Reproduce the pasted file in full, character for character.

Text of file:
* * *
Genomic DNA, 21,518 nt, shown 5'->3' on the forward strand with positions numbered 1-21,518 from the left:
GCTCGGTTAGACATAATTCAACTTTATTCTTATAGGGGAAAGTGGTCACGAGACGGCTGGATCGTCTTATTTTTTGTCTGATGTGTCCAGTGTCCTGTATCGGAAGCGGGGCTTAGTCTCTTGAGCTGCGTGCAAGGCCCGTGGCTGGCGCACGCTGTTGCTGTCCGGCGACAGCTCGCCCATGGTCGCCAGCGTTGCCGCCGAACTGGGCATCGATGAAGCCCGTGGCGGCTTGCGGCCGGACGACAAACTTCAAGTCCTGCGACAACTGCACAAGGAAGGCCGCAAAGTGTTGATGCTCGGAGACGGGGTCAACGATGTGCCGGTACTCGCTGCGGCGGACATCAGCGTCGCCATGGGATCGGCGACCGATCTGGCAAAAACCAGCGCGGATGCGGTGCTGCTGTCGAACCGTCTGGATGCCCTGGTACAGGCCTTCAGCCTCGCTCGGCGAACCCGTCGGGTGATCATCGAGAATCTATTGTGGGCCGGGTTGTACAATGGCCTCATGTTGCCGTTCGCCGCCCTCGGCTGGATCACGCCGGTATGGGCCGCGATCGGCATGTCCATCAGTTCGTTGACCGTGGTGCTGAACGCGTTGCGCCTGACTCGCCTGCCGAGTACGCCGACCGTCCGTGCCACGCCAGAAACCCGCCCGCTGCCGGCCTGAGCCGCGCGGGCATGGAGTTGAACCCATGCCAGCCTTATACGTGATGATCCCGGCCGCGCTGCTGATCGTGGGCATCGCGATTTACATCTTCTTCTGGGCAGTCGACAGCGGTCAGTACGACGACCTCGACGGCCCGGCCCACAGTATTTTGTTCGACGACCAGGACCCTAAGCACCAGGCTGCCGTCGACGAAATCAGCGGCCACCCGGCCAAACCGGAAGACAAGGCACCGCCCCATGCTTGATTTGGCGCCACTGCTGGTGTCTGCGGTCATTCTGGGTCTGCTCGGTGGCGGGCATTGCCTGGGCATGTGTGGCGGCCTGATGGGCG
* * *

Genomic DNA, 21,518 nt, shown 5'->3' on the forward strand with positions numbered 1-21,518 from the left:
GCTCGGTTAGACATAATTCAACTTTATTCTTATAGGGGAAAGTGGTCACGAGACGGCTGGATCGTCTTATTTTTTGTCTGATGTGTCCAGTGTCCTGTATCGGAAGCGGGGCTTAGTCTCTTGAGCTGCGTGCAAGGCCCGTGGCTGGCGCACGCTGTTGCTGTCCGGCGACAGCTCGCCCATGGTCGCCAGCGTTGCCGCCGAACTGGGCATCGATGAAGCCCGTGGCGGCTTGCGGCCGGACGACAAACTTCAAGTCCTGCGACAACTGCACAAGGAAGGCCGCAAAGTGTTGATGCTCGGAGACGGGGTCAACGATGTGCCGGTACTCGCTGCGGCGGACATCAGCGTCGCCATGGGATCGGCGACCGATCTGGCAAAAACCAGCGCGGATGCGGTGCTGCTGTCGAACCGTCTGGATGCCCTGGTACAGGCCTTCAGCCTCGCTCGGCGAACCCGTCGGGTGATCATCGAGAATCTATTGTGGGCCGGGTTGTACAATGGCCTCATGTTGCCGTTCGCCGCCCTCGGCTGGATCACGCCGGTATGGGCCGCGATCGGCATGTCCATCAGTTCGTTGACCGTGGTGCTGAACGCGTTGCGCCTGACTCGCCTGCCGAGTACGCCGACCGTCCGTGCCACGCCAGAAACCCGCCCGCTGCCGGCCTGAGCCGCGCGGGCATGGAGTTGAACCCATGCCAGCCTTATACGTGATGATCCCGGCCGCGCTGCTGATCGTGGGCATCGCGATTTACATCTTCTTCTGGGCAGTCGACAGCGGTCAGTACGACGACCTCGACGGCCCGGCCCACAGTATTTTGTTCGACGACCAGGACCCTAAGCACCAGGCTGCCGTCGACGAAATCAGCGGCCACCCGGCCAAACCGGAAGACAAGGCACCGCCCCATGCTTGATTTGGCGCCACTGCTGGTGTCTGCGGTCATTCTGGGTCTGCTCGGTGGCGGGCATTGCCTGGGCATGTGTGGCGGCCTGATGGGCG